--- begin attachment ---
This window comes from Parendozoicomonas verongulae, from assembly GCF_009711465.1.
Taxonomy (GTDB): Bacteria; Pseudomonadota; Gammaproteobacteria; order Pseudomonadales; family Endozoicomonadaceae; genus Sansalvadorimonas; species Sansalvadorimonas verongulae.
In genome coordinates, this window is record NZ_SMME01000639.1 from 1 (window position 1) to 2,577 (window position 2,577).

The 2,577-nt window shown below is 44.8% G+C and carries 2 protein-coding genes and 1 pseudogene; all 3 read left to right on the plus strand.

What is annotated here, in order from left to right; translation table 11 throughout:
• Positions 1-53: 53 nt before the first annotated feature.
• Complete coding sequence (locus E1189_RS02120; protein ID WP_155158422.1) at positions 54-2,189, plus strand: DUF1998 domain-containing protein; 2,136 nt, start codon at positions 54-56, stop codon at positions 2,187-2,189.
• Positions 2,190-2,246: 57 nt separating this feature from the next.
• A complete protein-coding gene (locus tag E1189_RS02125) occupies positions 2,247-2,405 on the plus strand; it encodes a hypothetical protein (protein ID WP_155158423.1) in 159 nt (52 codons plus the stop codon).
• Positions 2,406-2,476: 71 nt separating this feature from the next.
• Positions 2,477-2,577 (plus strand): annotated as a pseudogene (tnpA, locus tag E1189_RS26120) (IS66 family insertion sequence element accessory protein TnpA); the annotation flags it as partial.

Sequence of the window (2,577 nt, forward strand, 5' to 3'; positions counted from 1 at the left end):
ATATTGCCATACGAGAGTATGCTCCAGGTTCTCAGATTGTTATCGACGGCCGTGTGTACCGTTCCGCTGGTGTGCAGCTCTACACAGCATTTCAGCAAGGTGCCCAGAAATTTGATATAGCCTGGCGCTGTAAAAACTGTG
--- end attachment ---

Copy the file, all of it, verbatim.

This window comes from Parendozoicomonas verongulae, from assembly GCF_009711465.1.
Taxonomy (GTDB): Bacteria; Pseudomonadota; Gammaproteobacteria; order Pseudomonadales; family Endozoicomonadaceae; genus Sansalvadorimonas; species Sansalvadorimonas verongulae.
In genome coordinates, this window is record NZ_SMME01000639.1 from 1 (window position 1) to 2,577 (window position 2,577).

The 2,577-nt window shown below is 44.8% G+C and carries 2 protein-coding genes and 1 pseudogene; all 3 read left to right on the plus strand.

What is annotated here, in order from left to right; translation table 11 throughout:
• Positions 1-53: 53 nt before the first annotated feature.
• Complete coding sequence (locus E1189_RS02120; protein ID WP_155158422.1) at positions 54-2,189, plus strand: DUF1998 domain-containing protein; 2,136 nt, start codon at positions 54-56, stop codon at positions 2,187-2,189.
• Positions 2,190-2,246: 57 nt separating this feature from the next.
• A complete protein-coding gene (locus tag E1189_RS02125) occupies positions 2,247-2,405 on the plus strand; it encodes a hypothetical protein (protein ID WP_155158423.1) in 159 nt (52 codons plus the stop codon).
• Positions 2,406-2,476: 71 nt separating this feature from the next.
• Positions 2,477-2,577 (plus strand): annotated as a pseudogene (tnpA, locus tag E1189_RS26120) (IS66 family insertion sequence element accessory protein TnpA); the annotation flags it as partial.

Sequence of the window (2,577 nt, forward strand, 5' to 3'; positions counted from 1 at the left end):
ATATTGCCATACGAGAGTATGCTCCAGGTTCTCAGATTGTTATCGACGGCCGTGTGTACCGTTCCGCTGGTGTGCAGCTCTACACAGCATTTCAGCAAGGTGCCCAGAAATTTGATATAGCCTGGCGCTGTAAAAACTGTG